When we at Earlyworks Press were reading the competition shortlist for the stories that would become our 2015/2016 anthology, The Ball of the Future, one story gave the judges pause for thought. We allow for quite long stories – up to 8000 words, in the Earlyworks Press comps, because we don’t like the idea of the whole world being made up of bite-sized quickies – but when a story weighs in close to that limit, we always look suspiciously for rambling, or poor editing. We found no such with ‘Angela’ by Ann Butler Rowlands. Thoughtful and well crafted, the exactly 8000-word story followed Angela through a lifetime of visits to a Greek island, studying all the flips and troughs of her career and her love-life along the way. It left the reader feeling as though they’d experienced a whole novel – and it stayed in the mind, causing thoughtful pauses – in a good way – for weeks afterwards.

Nevertheless, when I saw that Butler Rowlands had produced a whole book of English-people-on-Greek-island stories, it gave me pause. Could she sustain that style and quality through a whole book? – But she has. It isn’t just that Butler Rowlands makes such a fantastic job of using the light of Greek sun and sea to illuminate a wide range of stories – in some cases it is not the glorious light that illuminates, it is “the silence of the island at night” that “settles on us all…as if it came from the sea.” Nor is it just the variety of tones and moods or the skillful variety of narrative voices that make it special – from the jaded, retired academic to the adopted child feeling, but not understanding, her unremembered early years, from the cultured woman recovering from her husband’s last illness to a gossipy holiday maker thinking herself very superior in a hotel “quiet with self-contained Europeans who don’t need any more friends.”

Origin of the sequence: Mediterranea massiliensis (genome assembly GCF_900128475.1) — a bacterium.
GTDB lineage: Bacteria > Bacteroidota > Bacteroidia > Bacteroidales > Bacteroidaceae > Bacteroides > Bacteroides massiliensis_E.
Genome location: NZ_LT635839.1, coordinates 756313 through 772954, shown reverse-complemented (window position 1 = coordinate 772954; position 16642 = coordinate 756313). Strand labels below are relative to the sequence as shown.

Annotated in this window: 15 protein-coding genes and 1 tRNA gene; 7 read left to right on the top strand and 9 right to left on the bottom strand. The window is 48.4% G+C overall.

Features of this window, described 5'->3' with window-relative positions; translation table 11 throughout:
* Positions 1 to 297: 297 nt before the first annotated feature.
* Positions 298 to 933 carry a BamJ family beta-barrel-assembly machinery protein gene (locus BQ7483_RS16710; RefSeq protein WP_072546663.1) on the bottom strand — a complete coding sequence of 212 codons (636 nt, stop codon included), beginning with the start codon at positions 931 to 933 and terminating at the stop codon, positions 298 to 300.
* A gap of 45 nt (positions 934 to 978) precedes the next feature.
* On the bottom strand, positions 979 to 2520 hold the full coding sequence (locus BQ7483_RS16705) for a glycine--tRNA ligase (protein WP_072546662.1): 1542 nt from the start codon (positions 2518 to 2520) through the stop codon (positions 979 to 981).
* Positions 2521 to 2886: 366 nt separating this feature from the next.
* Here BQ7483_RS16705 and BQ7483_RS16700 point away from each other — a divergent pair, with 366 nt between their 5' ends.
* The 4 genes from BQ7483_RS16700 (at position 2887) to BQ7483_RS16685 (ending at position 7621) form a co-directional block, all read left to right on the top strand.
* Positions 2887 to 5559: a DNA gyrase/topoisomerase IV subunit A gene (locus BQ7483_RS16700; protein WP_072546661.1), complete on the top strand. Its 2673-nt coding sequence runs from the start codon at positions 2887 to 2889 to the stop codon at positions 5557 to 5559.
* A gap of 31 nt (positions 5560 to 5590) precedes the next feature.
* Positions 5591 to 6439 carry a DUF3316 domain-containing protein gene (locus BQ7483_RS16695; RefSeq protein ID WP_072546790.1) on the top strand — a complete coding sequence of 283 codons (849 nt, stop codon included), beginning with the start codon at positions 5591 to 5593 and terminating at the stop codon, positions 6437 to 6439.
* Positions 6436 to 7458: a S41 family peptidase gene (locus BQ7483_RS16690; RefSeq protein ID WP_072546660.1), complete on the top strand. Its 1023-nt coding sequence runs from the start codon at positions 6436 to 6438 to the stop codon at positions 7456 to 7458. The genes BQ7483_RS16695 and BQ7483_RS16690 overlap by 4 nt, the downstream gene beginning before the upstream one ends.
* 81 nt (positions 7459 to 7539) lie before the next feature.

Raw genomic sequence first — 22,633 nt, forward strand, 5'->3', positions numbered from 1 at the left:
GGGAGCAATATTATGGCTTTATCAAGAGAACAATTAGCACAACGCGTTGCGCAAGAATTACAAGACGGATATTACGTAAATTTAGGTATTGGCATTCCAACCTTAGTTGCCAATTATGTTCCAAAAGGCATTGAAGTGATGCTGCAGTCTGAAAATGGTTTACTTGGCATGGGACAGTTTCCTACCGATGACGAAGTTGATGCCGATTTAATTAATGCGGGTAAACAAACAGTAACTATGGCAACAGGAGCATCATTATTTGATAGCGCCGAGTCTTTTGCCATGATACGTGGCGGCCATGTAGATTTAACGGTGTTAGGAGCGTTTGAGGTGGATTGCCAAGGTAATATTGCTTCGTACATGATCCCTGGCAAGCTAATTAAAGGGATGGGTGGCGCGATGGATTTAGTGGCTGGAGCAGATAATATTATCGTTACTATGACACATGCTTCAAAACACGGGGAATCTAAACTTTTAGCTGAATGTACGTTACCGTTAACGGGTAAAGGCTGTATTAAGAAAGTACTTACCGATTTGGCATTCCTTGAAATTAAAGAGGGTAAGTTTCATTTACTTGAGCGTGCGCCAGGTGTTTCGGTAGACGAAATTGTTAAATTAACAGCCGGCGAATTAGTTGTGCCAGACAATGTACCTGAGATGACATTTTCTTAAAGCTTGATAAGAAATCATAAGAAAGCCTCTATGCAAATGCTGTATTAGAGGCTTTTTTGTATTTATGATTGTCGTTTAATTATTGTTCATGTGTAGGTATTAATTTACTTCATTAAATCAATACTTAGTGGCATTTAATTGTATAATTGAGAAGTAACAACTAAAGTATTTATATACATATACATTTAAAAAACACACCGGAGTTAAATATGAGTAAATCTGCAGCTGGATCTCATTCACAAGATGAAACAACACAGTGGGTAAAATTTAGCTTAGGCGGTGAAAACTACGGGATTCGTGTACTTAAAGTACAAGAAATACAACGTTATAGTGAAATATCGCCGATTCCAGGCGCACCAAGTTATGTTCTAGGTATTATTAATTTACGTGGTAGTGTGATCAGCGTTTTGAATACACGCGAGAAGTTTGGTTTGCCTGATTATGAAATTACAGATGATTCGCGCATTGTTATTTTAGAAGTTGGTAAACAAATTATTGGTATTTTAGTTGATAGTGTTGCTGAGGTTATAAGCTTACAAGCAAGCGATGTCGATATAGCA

The book is made special by a sad but intriguing theme: “What happens when the European middle classes come out to play on an upwardly mobile Greek island?” The totality of this set of absorbing and self-contained stories is the biography of an island with a bad attack of mixed humans. One of my favourites is the story of Sevasti, who was born into a pre-tourist era Greek community and “Galia” (the locals can’t pronounce “Gloria”) who makes a career of being, first the glamorous blonde on someone’s yacht and eventually a world famous model. It is questionable how much the two women really understand each other’s lives, as Sevasti finds her way to an education, a business and an accommodation with the modern world unfurling around her whilst Galia travels in the opposite direction, eventually consumed by the impossible demands professional glamour make on a woman. But despite the little they have in common, the empathy between them, and Sevasti’s quiet acknowledgement of Galia’s tragedy within the glamour, give the story its truly stunning strength.

Each of the stories is headed by snippets of Butler Rowlands’ own translations of C P Cavafy’s poems, and my favourite sits between Galia’s story and that of the adopted child – perfectly, I think, because it speaks to both of them:

I shall make myself a fabulous caparison…
…no-one will know
…where I am wounded…

Heaven. The title of the book is Heaven – both in the slightly silly way one says ‘Heaven’ when greeting a holiday vista and in the awestruck way that one responds to the numinous. Just think about the endless variety of reasons people with a bit of money to hand might dash off and bury themselves in a Greek idyll, and you’ll understand why these stories are a natural mix of the funny, the dangerous, the farcical and the deeply thought-provoking. If you enjoy exploring the spectrum of human experience, you’ll love Heaven by Ann Butler Rowlands.